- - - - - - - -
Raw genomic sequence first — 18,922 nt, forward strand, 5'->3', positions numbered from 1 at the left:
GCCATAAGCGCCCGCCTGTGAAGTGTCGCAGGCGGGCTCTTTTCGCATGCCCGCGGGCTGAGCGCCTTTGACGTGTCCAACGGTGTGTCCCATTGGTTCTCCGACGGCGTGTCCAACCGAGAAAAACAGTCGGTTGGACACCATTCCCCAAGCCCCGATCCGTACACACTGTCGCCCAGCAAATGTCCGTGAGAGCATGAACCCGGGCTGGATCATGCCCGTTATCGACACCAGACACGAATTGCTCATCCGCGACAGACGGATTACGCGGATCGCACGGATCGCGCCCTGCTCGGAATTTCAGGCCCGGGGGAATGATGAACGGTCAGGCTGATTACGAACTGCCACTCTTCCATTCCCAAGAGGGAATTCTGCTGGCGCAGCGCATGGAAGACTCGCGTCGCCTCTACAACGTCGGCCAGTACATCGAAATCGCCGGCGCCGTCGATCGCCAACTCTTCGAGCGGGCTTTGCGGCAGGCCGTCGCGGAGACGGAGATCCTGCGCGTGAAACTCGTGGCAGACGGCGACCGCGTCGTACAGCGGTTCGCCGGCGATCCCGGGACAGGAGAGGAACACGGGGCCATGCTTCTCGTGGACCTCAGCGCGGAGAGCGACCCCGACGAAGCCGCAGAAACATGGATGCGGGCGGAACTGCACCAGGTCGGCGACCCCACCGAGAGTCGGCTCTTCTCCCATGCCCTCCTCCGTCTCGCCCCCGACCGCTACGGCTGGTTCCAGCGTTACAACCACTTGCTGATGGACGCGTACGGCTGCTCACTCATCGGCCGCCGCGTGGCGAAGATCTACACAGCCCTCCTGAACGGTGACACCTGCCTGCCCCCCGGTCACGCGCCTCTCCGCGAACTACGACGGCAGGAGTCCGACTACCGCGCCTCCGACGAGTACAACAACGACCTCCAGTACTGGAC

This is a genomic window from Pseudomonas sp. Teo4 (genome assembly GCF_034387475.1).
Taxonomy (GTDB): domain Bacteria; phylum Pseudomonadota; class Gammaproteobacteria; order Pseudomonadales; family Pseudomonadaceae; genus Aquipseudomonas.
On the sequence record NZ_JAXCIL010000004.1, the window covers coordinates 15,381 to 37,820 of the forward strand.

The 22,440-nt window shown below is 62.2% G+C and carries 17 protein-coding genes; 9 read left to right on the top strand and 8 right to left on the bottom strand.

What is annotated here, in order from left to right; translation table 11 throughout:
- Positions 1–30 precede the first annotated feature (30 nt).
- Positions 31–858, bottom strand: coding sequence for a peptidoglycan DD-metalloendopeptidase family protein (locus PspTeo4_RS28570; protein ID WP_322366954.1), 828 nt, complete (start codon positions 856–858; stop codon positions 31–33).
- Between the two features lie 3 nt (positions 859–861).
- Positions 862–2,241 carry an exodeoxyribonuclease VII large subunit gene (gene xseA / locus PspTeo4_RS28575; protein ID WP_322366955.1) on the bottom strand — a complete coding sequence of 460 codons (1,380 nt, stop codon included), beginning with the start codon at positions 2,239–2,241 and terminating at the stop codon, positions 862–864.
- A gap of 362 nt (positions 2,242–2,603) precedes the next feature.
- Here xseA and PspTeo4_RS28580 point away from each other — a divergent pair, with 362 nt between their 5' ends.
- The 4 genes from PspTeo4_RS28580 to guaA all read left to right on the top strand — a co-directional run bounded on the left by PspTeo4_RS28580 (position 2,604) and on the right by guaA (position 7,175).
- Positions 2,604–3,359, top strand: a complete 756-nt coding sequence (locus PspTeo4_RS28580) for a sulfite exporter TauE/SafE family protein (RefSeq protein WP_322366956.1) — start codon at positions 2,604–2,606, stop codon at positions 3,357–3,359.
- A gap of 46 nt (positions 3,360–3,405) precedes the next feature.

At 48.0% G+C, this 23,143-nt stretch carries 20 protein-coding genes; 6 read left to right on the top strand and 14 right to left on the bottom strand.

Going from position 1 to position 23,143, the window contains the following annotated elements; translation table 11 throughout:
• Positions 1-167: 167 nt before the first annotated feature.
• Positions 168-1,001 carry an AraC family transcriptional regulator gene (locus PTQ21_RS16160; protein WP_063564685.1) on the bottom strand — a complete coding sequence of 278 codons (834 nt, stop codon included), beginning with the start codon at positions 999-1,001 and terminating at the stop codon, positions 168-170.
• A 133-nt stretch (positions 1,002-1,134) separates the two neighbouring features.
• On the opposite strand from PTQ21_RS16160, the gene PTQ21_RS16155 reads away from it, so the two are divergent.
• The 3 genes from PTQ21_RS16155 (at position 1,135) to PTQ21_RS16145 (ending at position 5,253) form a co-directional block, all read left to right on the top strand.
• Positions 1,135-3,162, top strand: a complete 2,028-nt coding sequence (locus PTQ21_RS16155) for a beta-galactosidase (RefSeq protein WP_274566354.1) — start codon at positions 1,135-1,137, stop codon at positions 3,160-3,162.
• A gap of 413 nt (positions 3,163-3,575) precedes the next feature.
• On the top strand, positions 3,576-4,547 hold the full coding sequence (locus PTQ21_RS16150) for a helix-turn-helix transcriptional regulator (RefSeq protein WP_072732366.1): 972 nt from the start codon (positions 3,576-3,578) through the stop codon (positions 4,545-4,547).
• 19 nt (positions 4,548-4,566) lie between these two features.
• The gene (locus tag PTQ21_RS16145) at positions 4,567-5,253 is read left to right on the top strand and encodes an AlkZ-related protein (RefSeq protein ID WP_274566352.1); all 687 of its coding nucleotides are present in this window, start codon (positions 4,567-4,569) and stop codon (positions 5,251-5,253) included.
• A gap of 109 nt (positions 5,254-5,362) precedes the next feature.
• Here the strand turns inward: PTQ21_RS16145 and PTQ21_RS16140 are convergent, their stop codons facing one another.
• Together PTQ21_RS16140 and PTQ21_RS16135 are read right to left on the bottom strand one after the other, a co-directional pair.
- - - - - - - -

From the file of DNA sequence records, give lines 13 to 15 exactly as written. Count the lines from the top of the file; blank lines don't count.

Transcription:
- Here xseA and PspTeo4_RS28580 point away from each other — a divergent pair, with 362 nt between their 5' ends.
- The 4 genes from PspTeo4_RS28580 to guaA all read left to right on the top strand — a co-directional run bounded on the left by PspTeo4_RS28580 (position 2,604) and on the right by guaA (position 7,175).
- Positions 2,604–3,359, top strand: a complete 756-nt coding sequence (locus PspTeo4_RS28580) for a sulfite exporter TauE/SafE family protein (RefSeq protein WP_322366956.1) — start codon at positions 2,604–2,606, stop codon at positions 3,357–3,359.